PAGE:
Cambodia signs nuclear power agreement with China and Russia
The government is in talks with China and Russia about setting up a nuclear power plant in the Kingdom.
A senior official says the three countries have signed a memorandum of understanding (MoU).
Environment Minister Say Samal said the government inked the agreement with the Russian Atomic Energy Corporation and the China National Nuclear Corporation.
The MoU aims to boost cooperation on nuclear energy and the use of nuclear technology in priority areas such as industry, agriculture, food safety, energy, construction, the environment and medicine.
Cambodia already uses nuclear technology to treat cancer patients at Calmette Hospital in Phnom Penh.
The government is also setting up an information centre, with China’s assistance, to raise public awareness of the potential of nuclear power.
Cambodia has already been working with the two countries on nuclear power. In 2016, Cambodia signed an MoU with Russia to create the Nuclear Science and Technology Centre. A year later, Cambodia and China also reached agreement on nuclear energy cooperation.
Russia has also offered training in nuclear technology. Two Cambodian students graduated from St Petersburg Polytechnic University this month with degrees in Nuclear Power Engineering.
Prime Minister Hun Sen held talks with the International Atomic Energy Agency in 2014.
He said at the time there would be no nuclear power development in the Kingdom.
However, Cambodia has since asked the International Atomic Energy Agency (IAEA) for help drawing up laws on nuclear safety and radiation, environmental protection and controlling radioactive waste.
In 2020, Cambodia’s power supply consisted of 60 percent coal and gas, with the remainder coming from a combination of hydropower, solar, biomass and other renewables.
Energy Minister Suy Sem said this month that he expects Cambodia’s economic recovery to push up power demand to pre-Covid levels. Demand before last year was growing at an annual rate of 15 to 23 percent, he said, adding that demand may even outstrip pre-2020 growth levels.
The IAEA seeks to promote the peaceful use of nuclear energy and to inhibit its use for any military purpose, including nuclear weapons. It was established as an autonomous organisation on 29 July, 1957. Although established independently of the United Nations through its own international treaty, the IAEA Statute, it reports to both the United Nations General Assembly and Security Council.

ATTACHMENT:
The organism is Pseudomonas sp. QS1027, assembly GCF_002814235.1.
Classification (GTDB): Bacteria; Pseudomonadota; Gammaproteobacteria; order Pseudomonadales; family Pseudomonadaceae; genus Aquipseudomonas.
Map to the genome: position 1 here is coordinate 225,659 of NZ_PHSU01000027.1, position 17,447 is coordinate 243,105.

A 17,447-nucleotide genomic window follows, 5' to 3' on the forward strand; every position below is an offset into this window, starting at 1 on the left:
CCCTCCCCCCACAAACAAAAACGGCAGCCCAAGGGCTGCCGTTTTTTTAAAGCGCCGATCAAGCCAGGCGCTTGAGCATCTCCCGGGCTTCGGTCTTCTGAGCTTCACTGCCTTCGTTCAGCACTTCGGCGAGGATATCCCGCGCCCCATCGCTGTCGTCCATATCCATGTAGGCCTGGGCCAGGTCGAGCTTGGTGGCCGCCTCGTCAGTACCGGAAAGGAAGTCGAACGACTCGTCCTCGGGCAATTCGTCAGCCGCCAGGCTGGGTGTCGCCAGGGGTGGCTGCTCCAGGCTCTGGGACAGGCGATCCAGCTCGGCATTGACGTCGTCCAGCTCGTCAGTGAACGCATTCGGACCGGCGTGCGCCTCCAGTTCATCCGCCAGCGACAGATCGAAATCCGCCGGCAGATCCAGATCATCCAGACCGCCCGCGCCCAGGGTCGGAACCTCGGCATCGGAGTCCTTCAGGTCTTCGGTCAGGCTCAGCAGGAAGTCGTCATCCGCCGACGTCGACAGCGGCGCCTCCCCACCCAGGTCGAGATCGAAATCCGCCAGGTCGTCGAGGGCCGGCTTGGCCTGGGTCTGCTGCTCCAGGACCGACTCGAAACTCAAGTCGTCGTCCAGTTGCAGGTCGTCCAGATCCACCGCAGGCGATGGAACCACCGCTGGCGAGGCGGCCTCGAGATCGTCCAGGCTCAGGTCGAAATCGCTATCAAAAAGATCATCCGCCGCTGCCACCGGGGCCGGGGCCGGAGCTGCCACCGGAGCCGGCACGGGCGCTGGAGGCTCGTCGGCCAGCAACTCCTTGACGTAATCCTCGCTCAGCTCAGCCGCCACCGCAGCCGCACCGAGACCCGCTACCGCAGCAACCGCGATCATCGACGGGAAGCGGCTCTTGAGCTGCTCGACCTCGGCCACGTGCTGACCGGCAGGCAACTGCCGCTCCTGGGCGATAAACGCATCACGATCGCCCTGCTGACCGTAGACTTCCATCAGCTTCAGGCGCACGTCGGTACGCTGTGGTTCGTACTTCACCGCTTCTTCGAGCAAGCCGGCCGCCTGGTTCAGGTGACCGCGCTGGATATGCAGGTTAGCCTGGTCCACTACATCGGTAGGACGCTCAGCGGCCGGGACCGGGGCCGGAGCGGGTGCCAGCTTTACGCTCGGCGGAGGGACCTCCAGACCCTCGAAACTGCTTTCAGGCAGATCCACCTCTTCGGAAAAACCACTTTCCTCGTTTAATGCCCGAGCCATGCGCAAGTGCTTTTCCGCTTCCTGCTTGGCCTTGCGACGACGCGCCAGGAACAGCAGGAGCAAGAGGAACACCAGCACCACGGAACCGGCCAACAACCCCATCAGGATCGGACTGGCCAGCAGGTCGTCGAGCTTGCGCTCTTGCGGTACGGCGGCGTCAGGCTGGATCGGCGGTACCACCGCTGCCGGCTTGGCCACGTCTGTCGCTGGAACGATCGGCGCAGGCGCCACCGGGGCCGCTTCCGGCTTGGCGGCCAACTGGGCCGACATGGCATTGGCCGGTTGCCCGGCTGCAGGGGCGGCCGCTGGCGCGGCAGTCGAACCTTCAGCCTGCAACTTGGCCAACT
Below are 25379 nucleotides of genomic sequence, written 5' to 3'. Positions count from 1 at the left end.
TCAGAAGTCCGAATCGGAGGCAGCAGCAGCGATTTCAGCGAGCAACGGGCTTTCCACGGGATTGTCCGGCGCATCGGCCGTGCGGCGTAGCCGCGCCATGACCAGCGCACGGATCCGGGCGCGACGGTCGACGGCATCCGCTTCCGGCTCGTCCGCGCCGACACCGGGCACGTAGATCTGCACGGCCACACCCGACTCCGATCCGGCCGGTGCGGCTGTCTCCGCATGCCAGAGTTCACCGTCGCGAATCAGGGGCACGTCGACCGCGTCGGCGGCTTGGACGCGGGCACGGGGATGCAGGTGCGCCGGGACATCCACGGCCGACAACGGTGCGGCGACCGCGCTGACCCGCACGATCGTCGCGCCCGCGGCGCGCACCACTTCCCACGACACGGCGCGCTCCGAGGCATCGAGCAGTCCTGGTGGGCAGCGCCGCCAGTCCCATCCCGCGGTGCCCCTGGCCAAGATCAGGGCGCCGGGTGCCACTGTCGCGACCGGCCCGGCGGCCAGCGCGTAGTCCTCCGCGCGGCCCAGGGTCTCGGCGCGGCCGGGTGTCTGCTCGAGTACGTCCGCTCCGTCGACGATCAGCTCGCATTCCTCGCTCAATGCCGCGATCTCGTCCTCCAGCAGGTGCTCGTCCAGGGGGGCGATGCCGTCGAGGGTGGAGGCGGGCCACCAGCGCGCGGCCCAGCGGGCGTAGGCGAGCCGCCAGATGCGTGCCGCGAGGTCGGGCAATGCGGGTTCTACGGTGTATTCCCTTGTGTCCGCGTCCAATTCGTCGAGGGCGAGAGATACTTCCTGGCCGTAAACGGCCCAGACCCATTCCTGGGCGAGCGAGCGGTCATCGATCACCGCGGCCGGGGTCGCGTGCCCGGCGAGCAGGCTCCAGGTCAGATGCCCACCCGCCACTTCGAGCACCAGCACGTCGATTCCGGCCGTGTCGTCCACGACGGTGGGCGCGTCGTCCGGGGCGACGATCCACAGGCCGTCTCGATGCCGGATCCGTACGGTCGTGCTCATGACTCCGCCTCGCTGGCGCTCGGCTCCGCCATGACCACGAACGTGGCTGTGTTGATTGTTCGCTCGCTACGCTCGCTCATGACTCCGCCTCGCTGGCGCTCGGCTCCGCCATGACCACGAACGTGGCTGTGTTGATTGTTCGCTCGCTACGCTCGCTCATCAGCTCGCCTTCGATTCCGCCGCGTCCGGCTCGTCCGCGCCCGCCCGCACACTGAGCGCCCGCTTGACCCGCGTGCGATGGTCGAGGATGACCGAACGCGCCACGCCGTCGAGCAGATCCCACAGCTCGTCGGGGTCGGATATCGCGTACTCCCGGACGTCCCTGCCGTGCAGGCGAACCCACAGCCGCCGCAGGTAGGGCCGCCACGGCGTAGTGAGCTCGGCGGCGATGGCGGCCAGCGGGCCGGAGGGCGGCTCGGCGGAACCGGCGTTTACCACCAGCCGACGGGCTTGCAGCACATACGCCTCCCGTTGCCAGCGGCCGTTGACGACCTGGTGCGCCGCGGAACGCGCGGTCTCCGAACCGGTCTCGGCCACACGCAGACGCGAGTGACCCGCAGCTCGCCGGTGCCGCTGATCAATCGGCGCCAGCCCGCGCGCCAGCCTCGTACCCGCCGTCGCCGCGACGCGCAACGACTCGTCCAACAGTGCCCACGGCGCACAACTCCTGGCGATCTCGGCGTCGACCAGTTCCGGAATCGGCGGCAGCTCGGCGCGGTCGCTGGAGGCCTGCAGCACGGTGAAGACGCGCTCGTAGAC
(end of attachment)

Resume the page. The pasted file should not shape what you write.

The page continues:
The IAEA has its headquarters in Vienna, Austria. It has two “Regional Safeguards Offices” which are located in Toronto, Canada and in Tokyo, Japan. The IAEA also has two liaison offices which are in New York City, United States, and in Geneva, Switzerland. In addition, it has laboratories and research centres in Seibersdorf, Austria, in Monaco and in Trieste, Italy.
The IAEA serves as an intergovernmental forum for scientific and technical co-operation in the peaceful use of nuclear technology and nuclear power worldwide. The programmes of the IAEA encourage the development of the peaceful applications of nuclear energy, science and technology, provide international safeguards against misuse of nuclear technology and nuclear materials and promote nuclear safety (including radiation protection) and nuclear security standards and their implementation.
The vast majority of electricity from nuclear power is produced by nuclear fission of uranium and plutonium in nuclear power plants.
Civilian nuclear power supplied 2,586 terawatt hours (TWh) of electricity in 2019, equivalent to about 10 percent of global electricity generation, and was the second-largest low-carbon power source after hydroelectricity. As of January 2021, there were 442 civilian fission reactors in the world, with a combined electrical capacity of 392 gigawatts (gW). There are also 53 nuclear power reactors under construction and 98 reactors planned, with a combined capacity of 60 gW and 103 gW, respectively. The United States has the largest fleet of nuclear reactors, generating over 800 TWh zero-emissions electricity per year with an average capacity factor of 92 percent. Most reactors under construction are generation III reactors in Asia.
Nuclear power has one of the lowest levels of fatalities per unit of energy generated compared to other energy sources. Coal, petroleum, natural gas and hydroelectricity each have caused more fatalities per unit of energy because of air pollution and accidents. It is estimated that since its commercialisation in the 1970s, nuclear power has prevented about 1.84 million air pollution-related deaths and the emission of about 64 billion tonnes of carbon dioxide equivalent that would have otherwise resulted from the burning of fossil fuels. Khmer Times